Powerful CEM goes well beyond email, spanning platforms and moments, and is informed by personalization and data. From SMS to push, mobile apps to brand websites, live experiences to remote service centers, every experience should deliver value that nurtures a meaningful relationship.
Above all, CEM prioritizes the quality of an experience — and that’s what resonates on a human level.
How Do We Move from CRM to CEM?
The good news is, CEM doesn’t require an organizational shift. It is a change in perspective and prioritization.
First, we acknowledge that people expect a personalized experience. Considering how much data customers share, it’s the least we can do.
Rather than a hard sell, CEM facilitates a dialogue. It invites people into a value exchange, where the brand’s purpose and the individual’s intent intersect. People make decisions based on who they are and who they want to be — and they can do that through relationships with brands whose purpose represents their tomorrow. This critical shift forces brands to think about what the customer needs and the difference they’re making in the world.
Using tools and technology you probably already have — aligned to the right metrics — you can help customers and prospects see your worth, your purpose, beyond products you sell — which leads to a meaningful exchange in time, attention, and products.
Here’s how to get started:
- First, embed engagement as a key metric. For example, you may want to increase your database “active rate” by 5%. What steps will get you there? Along with current customers, you can begin engaging prospects with personalized experiences that bring value to their life.
- Next, put your data to work. Get a clear view of your customer journey, identify “moments that matter,” and invest in the ones that aren’t nurturing your relationships. You can start with pain points, but it may evolve to so much more than that.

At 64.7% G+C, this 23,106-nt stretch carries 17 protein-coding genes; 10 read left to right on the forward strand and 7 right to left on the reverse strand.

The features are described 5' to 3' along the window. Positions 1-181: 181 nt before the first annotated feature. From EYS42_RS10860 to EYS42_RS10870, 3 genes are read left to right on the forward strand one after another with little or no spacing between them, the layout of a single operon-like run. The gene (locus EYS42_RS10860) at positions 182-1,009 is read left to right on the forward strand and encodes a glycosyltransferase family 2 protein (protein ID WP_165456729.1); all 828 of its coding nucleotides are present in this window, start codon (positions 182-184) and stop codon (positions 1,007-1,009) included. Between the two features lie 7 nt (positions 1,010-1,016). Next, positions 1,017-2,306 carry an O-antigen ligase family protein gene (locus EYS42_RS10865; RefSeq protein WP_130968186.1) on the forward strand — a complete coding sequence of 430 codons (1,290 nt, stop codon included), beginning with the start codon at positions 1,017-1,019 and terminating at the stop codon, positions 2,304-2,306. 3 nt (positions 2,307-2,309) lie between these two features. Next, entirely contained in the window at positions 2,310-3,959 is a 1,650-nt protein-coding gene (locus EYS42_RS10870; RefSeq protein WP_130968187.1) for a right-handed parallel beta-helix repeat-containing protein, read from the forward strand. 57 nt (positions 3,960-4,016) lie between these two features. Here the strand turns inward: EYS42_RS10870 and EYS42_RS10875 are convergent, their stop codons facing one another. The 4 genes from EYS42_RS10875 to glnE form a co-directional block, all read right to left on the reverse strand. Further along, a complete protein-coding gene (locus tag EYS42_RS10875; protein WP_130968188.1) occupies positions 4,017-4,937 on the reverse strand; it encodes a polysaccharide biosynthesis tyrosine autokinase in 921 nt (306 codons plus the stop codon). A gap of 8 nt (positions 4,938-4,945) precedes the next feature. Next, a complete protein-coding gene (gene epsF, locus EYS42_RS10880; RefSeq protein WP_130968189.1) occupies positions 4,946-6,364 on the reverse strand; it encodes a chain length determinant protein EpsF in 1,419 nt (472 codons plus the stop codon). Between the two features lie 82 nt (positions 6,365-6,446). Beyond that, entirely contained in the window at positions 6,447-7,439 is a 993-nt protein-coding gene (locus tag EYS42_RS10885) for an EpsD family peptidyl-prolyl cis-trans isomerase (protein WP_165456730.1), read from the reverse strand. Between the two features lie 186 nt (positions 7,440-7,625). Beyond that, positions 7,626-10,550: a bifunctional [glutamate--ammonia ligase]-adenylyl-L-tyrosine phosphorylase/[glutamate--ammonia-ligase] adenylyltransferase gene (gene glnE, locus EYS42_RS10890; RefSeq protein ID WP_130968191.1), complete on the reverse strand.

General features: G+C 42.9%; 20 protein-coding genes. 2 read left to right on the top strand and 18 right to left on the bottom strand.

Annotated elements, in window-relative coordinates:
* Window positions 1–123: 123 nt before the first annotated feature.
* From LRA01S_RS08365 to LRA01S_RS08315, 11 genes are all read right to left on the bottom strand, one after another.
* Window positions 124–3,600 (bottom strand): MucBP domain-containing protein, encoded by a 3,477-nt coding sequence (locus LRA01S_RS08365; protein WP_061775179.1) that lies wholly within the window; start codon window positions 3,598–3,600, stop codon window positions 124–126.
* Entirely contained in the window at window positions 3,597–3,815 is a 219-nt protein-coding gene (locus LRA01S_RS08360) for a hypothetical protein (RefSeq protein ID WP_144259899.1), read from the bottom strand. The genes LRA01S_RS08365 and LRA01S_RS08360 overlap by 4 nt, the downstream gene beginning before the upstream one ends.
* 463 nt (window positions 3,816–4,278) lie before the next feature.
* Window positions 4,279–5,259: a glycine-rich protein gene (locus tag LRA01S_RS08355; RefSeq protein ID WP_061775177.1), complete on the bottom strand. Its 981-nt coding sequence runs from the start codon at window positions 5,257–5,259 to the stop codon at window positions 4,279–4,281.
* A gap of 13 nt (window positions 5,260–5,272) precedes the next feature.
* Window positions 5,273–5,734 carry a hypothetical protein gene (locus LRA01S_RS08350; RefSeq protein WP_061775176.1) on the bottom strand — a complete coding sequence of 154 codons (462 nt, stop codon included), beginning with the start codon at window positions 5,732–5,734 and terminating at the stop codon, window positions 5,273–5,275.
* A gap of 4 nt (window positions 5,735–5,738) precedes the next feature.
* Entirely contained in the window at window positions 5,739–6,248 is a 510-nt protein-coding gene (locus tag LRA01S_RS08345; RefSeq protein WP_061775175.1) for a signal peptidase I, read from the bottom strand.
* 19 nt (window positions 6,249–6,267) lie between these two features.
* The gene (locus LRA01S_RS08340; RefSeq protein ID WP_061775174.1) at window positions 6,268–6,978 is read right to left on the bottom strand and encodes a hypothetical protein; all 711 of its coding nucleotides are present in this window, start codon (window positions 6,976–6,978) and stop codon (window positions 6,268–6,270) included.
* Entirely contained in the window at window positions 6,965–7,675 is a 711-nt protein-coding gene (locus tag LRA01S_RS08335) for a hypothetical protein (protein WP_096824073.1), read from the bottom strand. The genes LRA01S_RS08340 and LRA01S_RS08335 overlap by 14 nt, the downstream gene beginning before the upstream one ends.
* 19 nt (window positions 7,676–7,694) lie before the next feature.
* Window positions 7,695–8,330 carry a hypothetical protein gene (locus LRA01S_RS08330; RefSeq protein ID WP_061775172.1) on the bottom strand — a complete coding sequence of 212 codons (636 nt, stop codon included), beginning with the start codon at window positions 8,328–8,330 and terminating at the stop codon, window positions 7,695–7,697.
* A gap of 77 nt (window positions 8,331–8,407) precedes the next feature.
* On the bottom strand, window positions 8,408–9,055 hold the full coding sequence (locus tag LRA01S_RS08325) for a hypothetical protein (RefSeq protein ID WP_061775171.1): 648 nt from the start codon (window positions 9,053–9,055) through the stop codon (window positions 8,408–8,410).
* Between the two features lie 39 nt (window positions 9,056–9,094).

- Resolve gaps. At Razorfish, our Marketing Maturity Model helps us plot a brand’s current CEM capabilities and where they’d like them to be. Data, technology, insights and processes needed to support CEM strategies are prioritized into a CEM roadmap and gaps are resolved. Oftentimes, even modest improvements can get brands on the path to higher engagement.
At its best, CEM helps customers and prospects feel inspired, supported, entertained, and rewarded (key pillars of a great loyalty program). It’s felt across the marketing spectrum, where small interactions become memorable, meaningful moments. People opt-in because the message speaks to their purpose and passions.
While it’s tempting to look at sales as the final story, customer engagement means playing the long game—investing in LTV, the lifetime purchasing value of a relationship. It’s a powerful strategy that requires highly integrated data and engaging experiences. Successful brands will have to evolve into using LTV as the business KPI to gauge the health of their relationships.
It’s time to get on board, start building better relationships and watch your business grow.